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The Student News Site of Stony Brook University

The Statesman

The Student News Site of Stony Brook University

The Statesman

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New York’s Future Is Greene

Twenty-seven years.

That’s how long Jets fans had to wait for a season with two playoff victories.

As the season came to a close, thanks to a clinical performance from Colts maestro Peyton Manning, one can’t help but hope it will be sooner than 27 years before the Jets win another two playoff games.

It’s understandable to feel discouraged. The incredible culture of losing the Jets have built on in the last few decades may be in Jets fans’ blood. When even the mighty Brett Favre couldn’t change Gang Green’s fortune, surely all was lost.

But two draft picks and a new head coach later and the team with no business being in the playoffs was suddenly one win away from football’s biggest game. And more than that–the Jets believed, and so did their fans.

Mark Sanchez is not a Super Bowl quarterback. He’s not even a playoff quarterback, and he showed that during the season. It’s okay—he was a rookie. He grew a lot this season.

But if you tell a lie enough times, it becomes the truth, and somewhere along the line a man named Rex Ryan had heard this as well. So he went to the highest mountain—the New York media—and told everyone that would listen that Sanchez and the Jets were winners. New York was thinking green.

They believed it, and everyone did for about eight seconds as Braylon Edwards ran 80 yards down the field, managing to actually catch a football, and yes, move it into the end zone without dropping it, giving the Jets the lead.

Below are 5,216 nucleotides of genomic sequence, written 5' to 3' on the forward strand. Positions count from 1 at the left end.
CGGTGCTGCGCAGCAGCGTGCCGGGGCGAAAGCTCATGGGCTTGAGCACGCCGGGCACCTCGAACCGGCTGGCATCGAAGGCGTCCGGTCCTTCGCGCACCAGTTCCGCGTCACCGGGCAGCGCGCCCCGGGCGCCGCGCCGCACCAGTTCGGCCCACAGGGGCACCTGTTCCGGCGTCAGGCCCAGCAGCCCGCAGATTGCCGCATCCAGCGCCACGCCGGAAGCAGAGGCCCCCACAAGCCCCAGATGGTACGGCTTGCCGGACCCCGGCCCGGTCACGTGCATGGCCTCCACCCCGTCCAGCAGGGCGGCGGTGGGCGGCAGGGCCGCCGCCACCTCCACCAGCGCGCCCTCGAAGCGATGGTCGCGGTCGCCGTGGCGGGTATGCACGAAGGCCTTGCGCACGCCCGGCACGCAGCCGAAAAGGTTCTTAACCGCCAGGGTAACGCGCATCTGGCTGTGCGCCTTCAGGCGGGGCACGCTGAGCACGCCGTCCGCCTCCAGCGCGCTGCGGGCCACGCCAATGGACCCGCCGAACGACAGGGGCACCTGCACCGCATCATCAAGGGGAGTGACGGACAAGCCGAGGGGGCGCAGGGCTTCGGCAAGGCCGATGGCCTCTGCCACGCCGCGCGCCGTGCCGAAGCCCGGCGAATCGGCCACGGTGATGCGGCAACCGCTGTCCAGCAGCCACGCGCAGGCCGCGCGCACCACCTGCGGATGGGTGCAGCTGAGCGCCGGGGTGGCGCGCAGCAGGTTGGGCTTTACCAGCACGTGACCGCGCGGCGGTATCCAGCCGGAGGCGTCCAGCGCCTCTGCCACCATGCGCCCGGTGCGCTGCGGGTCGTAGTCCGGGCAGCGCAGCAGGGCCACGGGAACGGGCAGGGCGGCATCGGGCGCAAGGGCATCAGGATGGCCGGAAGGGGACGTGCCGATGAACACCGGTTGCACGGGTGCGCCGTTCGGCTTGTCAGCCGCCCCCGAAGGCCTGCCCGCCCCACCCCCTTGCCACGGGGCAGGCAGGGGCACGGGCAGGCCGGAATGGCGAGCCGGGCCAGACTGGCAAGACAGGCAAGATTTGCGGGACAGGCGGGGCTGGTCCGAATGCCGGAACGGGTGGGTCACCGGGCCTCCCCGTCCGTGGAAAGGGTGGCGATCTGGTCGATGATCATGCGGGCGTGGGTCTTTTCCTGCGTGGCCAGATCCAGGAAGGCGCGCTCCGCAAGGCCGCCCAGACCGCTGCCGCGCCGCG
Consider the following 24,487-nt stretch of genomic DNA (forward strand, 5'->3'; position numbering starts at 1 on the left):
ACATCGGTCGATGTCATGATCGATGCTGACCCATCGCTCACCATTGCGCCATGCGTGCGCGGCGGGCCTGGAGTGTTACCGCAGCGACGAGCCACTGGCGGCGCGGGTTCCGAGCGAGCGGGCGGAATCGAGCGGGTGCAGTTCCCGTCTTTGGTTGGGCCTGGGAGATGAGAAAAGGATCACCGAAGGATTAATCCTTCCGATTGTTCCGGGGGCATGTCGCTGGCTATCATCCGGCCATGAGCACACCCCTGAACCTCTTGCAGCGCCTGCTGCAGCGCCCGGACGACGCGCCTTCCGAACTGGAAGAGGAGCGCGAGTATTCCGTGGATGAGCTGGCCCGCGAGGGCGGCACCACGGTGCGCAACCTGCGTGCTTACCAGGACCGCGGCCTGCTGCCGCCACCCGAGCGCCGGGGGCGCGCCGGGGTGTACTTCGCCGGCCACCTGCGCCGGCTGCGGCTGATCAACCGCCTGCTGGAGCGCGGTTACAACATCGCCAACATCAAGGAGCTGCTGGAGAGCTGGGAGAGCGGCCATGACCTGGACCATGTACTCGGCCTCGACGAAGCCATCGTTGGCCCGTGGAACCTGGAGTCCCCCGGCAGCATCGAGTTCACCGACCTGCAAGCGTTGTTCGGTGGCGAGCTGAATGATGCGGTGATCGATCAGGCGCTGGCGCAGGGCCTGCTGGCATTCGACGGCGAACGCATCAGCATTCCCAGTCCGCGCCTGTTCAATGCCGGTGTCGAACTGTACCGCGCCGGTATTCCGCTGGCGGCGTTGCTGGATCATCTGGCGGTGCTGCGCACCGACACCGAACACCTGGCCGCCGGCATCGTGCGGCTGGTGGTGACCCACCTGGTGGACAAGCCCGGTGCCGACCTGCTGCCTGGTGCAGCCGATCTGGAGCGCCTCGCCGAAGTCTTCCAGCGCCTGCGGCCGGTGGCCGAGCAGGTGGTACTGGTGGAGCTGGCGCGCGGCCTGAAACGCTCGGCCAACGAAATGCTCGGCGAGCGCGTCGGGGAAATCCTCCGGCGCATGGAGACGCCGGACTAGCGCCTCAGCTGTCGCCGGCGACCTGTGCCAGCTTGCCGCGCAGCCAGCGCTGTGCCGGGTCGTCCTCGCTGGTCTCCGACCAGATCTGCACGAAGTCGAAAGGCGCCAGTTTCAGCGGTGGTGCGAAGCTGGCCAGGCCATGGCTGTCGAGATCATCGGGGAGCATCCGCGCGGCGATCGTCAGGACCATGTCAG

The honeymoon was over as quickly as it had begun, as Peyton Manning steered clear of Revis Island and instead stopped in at the welcoming ports of the Rest of the Jets Defense, basking in a touchdown for three receivers not covered by Revis.

The Colts were the better football team. Manning is one of the best quarterbacks of all time. But the Jets obliged Ryan and played the part of the contender.

Sanchez played good football.

His interception hit his receiver, though it was high and wide and happened to in the clutch (thus not great football).

But pivotal to the Colts keeping the Jets offense sputtering in the second half was the loss of rookie running back Shonn Greene.

Greene has the potential to be a great running back.

Good vision, good power, and good speed–Greene is always dangerous. He’s quick side-to-side, and should he break into the secondary—as he tends to do—he’s not afraid to lower his head and steamroll any defensive back with the guts to step in front of him.

He knows when to cut the ball up the field and can run downhill in traffic, a skill of incalculable value.

He will replace Thomas Jones in the Jets backfield next season, but his most important role is knocking the stuffing out of the other teams’ defenses, forcing them to load the box and allowing Sanchez some space to throw.

If he stays healthy, he will do that.

And one day, Sanchez will throw the ball accurately. He’s already gotten better with decision-making and leadership.

With Greene relentlessly punching holes in defenses, the Jets will have an offense.

Maybe then, Rex Ryan, you won’t have to fool people into thinking the Jets are contenders anymore.

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